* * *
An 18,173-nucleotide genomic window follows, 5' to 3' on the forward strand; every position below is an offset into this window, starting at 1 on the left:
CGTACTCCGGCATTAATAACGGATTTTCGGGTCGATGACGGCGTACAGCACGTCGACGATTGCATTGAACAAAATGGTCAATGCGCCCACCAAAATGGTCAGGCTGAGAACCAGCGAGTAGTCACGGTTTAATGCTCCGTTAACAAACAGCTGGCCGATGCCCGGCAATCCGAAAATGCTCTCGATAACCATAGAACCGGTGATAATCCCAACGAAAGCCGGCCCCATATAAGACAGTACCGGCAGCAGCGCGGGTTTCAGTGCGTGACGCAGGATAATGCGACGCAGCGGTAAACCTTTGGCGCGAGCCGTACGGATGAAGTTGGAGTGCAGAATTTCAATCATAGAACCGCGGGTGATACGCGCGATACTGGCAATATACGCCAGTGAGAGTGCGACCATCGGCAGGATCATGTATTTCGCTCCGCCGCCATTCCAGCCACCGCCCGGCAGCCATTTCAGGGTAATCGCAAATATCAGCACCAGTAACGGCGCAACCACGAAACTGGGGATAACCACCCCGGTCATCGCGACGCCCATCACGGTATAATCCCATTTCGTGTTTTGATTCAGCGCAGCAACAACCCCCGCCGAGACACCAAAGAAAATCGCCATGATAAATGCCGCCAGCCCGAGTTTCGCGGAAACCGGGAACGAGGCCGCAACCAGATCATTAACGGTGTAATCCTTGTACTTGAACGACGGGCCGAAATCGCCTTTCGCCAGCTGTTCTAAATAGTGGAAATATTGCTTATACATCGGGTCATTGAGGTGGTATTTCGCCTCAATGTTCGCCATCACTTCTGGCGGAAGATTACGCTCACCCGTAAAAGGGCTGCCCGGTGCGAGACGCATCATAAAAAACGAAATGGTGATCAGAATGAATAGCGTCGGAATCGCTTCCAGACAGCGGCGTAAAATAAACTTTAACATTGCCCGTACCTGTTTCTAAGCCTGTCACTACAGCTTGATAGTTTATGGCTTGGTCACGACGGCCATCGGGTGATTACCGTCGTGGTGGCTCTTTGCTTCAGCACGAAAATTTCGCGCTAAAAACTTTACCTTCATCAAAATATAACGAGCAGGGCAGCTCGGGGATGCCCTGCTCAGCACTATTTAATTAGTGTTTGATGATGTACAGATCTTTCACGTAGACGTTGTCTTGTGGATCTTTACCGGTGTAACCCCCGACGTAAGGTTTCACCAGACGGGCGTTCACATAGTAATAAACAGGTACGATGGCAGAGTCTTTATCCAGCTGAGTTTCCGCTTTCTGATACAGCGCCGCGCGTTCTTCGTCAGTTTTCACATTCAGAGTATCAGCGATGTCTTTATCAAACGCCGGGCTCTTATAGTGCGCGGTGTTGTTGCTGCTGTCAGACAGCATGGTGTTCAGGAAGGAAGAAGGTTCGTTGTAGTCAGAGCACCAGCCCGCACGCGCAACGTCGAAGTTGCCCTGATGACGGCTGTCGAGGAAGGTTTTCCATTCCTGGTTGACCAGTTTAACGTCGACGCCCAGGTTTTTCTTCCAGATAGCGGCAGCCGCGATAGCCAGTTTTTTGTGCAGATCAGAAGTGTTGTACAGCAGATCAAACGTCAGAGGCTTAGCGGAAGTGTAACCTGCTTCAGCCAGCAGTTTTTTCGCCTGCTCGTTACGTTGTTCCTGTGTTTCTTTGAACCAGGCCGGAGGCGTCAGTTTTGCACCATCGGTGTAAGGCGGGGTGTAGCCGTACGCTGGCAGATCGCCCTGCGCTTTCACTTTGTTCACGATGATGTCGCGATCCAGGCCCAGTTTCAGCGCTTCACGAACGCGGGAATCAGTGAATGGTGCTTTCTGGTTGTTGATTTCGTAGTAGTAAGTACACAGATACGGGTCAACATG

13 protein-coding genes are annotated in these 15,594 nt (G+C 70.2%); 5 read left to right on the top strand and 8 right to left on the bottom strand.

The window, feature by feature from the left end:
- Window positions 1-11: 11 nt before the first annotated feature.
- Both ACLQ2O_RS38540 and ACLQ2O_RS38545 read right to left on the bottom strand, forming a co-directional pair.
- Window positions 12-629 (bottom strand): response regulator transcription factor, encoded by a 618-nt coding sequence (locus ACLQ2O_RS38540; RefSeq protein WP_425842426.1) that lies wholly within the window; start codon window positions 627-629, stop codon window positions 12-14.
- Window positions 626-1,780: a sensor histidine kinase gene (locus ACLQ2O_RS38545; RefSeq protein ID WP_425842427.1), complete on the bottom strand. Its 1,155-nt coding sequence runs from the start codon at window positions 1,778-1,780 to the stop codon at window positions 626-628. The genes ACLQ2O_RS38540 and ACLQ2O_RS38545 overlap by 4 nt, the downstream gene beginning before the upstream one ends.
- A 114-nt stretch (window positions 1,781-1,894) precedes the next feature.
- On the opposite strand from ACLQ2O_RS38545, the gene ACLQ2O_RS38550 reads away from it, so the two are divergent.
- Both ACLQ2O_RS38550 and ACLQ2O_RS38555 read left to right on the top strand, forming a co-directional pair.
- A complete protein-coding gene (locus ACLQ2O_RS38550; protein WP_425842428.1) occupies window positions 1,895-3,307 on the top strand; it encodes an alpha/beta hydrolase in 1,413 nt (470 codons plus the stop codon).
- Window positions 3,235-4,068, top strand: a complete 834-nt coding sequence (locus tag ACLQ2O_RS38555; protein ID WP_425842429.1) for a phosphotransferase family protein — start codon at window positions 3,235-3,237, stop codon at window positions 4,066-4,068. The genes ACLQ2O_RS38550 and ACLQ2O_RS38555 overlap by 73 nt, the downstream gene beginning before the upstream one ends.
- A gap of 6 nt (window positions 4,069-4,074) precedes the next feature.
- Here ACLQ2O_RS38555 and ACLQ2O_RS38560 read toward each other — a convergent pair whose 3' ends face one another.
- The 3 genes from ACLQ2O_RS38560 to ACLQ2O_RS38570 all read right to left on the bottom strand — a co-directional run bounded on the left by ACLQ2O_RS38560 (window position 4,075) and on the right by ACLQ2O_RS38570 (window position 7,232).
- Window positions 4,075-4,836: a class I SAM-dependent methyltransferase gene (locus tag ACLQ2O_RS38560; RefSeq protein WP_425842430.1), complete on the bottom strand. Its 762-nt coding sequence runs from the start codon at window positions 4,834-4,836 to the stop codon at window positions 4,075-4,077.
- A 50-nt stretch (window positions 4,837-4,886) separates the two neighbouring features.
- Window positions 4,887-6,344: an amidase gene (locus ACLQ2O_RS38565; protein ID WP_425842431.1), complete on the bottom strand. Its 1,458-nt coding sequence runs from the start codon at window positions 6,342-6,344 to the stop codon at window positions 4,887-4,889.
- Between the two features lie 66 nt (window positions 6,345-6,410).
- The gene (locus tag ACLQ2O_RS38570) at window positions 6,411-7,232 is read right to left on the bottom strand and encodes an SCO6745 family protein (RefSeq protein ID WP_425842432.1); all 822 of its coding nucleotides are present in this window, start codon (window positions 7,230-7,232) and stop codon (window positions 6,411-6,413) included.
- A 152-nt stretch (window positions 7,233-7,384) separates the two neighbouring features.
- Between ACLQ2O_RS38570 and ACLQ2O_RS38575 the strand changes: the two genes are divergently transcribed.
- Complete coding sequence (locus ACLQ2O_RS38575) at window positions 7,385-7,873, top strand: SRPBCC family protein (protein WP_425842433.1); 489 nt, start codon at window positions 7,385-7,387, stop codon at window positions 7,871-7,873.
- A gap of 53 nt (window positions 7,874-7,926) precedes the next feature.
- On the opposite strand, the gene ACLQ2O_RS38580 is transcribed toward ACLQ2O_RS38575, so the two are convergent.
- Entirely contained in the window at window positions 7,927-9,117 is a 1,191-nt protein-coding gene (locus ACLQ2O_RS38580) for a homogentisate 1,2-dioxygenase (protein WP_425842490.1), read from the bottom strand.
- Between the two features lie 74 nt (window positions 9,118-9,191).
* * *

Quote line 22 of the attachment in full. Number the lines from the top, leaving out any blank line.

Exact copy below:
- A 152-nt stretch (window positions 7,233-7,384) separates the two neighbouring features.